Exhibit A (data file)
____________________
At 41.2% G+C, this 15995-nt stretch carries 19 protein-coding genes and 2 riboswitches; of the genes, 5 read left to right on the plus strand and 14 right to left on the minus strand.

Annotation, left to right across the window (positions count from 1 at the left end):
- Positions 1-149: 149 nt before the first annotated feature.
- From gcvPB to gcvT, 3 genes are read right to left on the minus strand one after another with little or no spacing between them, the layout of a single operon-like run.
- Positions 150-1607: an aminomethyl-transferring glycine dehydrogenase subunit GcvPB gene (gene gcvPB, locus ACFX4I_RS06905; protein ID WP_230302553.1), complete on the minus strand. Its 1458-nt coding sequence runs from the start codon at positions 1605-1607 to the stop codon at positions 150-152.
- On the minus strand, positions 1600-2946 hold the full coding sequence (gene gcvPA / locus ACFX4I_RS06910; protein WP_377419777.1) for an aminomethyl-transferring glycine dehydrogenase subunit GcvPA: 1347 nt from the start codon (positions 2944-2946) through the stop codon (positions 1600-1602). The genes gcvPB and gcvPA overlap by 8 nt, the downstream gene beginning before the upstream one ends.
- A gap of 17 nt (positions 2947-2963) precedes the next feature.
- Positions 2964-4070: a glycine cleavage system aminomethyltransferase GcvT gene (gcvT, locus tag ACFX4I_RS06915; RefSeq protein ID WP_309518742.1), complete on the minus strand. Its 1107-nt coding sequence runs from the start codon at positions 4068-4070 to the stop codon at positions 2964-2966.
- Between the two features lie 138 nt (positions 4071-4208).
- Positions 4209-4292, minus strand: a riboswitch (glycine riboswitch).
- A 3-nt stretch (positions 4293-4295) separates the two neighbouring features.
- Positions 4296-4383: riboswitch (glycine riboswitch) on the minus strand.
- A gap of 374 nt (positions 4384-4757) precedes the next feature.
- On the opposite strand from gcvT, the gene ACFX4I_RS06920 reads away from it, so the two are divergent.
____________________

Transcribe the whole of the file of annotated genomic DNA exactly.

At 41.2% G+C, this 15995-nt stretch carries 19 protein-coding genes and 2 riboswitches; of the genes, 5 read left to right on the plus strand and 14 right to left on the minus strand.

Annotation, left to right across the window (positions count from 1 at the left end):
- Positions 1-149: 149 nt before the first annotated feature.
- From gcvPB to gcvT, 3 genes are read right to left on the minus strand one after another with little or no spacing between them, the layout of a single operon-like run.
- Positions 150-1607: an aminomethyl-transferring glycine dehydrogenase subunit GcvPB gene (gene gcvPB, locus ACFX4I_RS06905; protein ID WP_230302553.1), complete on the minus strand. Its 1458-nt coding sequence runs from the start codon at positions 1605-1607 to the stop codon at positions 150-152.
- On the minus strand, positions 1600-2946 hold the full coding sequence (gene gcvPA / locus ACFX4I_RS06910; protein WP_377419777.1) for an aminomethyl-transferring glycine dehydrogenase subunit GcvPA: 1347 nt from the start codon (positions 2944-2946) through the stop codon (positions 1600-1602). The genes gcvPB and gcvPA overlap by 8 nt, the downstream gene beginning before the upstream one ends.
- A gap of 17 nt (positions 2947-2963) precedes the next feature.
- Positions 2964-4070: a glycine cleavage system aminomethyltransferase GcvT gene (gcvT, locus tag ACFX4I_RS06915; RefSeq protein ID WP_309518742.1), complete on the minus strand. Its 1107-nt coding sequence runs from the start codon at positions 4068-4070 to the stop codon at positions 2964-2966.
- Between the two features lie 138 nt (positions 4071-4208).
- Positions 4209-4292, minus strand: a riboswitch (glycine riboswitch).
- A 3-nt stretch (positions 4293-4295) separates the two neighbouring features.
- Positions 4296-4383: riboswitch (glycine riboswitch) on the minus strand.
- A gap of 374 nt (positions 4384-4757) precedes the next feature.
- On the opposite strand from gcvT, the gene ACFX4I_RS06920 reads away from it, so the two are divergent.